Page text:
Department of Health’s response to Unite the Union’s campaign, Save our NHS.
The government believes that modernisation of the NHS is necessary, in patients’ interests and is the right thing to do to secure the NHS for future generations. The NHS must keep improving if it is to meet rising public expectations, the demands of an ageing population and the costs of effective new treatments.
Ministers have stated that the government’s reforms are not about privatisation, but about placing the financial power to change health services in the hands of those NHS professionals whom the public trust most, and putting clinicians, rather than politicians, in control of healthcare.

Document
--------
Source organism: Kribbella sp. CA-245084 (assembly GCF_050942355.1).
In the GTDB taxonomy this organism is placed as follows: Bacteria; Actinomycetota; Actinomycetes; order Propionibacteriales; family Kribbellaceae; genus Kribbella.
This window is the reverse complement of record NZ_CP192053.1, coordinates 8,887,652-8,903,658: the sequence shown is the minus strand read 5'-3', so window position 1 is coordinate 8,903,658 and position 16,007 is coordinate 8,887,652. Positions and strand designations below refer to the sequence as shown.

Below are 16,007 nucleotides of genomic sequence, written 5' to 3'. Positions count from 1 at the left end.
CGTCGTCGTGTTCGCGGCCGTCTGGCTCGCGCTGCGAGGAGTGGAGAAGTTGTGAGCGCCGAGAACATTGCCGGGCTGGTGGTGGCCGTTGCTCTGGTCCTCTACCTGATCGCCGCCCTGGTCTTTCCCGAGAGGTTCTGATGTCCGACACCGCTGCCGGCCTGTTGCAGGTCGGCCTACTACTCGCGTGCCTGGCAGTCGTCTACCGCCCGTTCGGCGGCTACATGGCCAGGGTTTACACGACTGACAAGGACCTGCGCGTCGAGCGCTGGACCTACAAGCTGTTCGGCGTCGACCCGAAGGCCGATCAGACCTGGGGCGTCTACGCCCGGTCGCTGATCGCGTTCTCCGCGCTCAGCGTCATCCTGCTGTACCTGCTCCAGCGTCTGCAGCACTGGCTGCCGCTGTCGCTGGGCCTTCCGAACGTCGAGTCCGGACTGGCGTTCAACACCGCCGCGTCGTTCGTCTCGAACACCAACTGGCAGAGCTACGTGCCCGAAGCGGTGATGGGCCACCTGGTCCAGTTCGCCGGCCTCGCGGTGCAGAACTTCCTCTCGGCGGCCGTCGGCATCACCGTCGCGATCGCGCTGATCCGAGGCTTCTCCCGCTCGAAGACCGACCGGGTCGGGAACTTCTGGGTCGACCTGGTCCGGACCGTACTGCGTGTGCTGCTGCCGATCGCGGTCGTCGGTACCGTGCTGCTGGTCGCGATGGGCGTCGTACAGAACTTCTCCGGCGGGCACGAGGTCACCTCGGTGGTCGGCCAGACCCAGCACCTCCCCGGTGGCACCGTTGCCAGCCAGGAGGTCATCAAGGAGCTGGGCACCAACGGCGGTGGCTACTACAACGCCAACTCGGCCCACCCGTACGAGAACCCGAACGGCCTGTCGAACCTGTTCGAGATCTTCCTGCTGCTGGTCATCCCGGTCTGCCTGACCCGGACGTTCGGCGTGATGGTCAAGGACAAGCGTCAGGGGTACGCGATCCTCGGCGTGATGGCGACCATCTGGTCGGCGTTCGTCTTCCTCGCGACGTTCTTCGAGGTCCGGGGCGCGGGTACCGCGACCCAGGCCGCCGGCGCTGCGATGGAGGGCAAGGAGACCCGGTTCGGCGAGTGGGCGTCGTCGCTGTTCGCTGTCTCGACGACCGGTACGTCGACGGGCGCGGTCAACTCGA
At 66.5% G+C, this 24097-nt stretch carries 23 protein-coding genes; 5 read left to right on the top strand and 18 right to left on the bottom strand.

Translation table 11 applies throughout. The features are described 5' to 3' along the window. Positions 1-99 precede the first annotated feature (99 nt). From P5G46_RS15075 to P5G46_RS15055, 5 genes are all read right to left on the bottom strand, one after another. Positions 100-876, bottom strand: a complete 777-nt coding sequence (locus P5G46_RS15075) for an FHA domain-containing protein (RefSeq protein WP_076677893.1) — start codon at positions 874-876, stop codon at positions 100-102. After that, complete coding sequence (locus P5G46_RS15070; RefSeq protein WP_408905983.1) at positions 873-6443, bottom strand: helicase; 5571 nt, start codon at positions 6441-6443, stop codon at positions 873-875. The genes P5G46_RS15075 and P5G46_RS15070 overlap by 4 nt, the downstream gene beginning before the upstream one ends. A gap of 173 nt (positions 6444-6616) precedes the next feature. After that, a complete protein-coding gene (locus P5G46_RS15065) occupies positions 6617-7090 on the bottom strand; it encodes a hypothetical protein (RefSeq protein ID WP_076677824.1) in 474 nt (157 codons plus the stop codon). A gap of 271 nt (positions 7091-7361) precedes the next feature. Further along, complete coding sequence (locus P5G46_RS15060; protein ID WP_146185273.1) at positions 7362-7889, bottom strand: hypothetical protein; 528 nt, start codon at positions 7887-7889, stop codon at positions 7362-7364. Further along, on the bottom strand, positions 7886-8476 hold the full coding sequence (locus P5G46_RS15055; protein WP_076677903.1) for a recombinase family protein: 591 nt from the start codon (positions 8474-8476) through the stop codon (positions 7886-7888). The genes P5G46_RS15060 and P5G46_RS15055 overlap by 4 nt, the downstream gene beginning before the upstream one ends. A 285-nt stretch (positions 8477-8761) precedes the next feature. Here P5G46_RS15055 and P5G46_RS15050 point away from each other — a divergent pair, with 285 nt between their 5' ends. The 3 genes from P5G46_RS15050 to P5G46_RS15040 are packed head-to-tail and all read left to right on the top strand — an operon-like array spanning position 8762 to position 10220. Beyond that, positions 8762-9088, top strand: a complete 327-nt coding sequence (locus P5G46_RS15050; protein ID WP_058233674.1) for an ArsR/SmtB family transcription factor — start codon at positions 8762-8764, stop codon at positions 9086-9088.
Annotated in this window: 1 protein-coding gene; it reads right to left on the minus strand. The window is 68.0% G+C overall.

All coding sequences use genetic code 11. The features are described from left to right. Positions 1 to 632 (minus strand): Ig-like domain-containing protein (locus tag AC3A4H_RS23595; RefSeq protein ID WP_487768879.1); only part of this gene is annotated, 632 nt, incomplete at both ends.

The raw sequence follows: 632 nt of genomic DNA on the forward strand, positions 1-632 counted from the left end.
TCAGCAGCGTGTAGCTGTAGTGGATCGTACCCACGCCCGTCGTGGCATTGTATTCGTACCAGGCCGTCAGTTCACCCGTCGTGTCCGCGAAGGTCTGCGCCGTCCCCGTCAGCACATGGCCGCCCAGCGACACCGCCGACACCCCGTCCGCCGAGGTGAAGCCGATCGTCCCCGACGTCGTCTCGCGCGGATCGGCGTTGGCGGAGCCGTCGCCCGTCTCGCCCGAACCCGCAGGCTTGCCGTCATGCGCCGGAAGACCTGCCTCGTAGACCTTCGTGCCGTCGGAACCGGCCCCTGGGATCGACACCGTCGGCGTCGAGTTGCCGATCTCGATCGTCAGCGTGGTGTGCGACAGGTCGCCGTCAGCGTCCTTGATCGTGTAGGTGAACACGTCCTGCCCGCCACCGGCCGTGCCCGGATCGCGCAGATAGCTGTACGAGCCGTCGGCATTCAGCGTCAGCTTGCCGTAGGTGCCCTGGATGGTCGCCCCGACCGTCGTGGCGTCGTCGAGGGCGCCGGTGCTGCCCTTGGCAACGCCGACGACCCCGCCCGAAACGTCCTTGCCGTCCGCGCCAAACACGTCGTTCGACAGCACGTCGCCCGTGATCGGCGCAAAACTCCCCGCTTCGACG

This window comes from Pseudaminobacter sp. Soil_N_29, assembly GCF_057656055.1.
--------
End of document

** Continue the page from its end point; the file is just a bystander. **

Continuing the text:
The principles the NHS was founded on will remain as important in the future as they were when the NHS was created: of healthcare free at the point of use, funded from general taxation and available to all based on need rather than the ability to pay. Clinical services will continue to be available on the basis of need, as they are now.
One of the main benefits of the Health and Social Care Act 2012 will be the reduction in administration costs that it delivers, and ministers expect savings to far outstrip the cost of the reforms. The department estimates that savings will total £6.5 billion by next year, all of which will have been re-invested in patient care.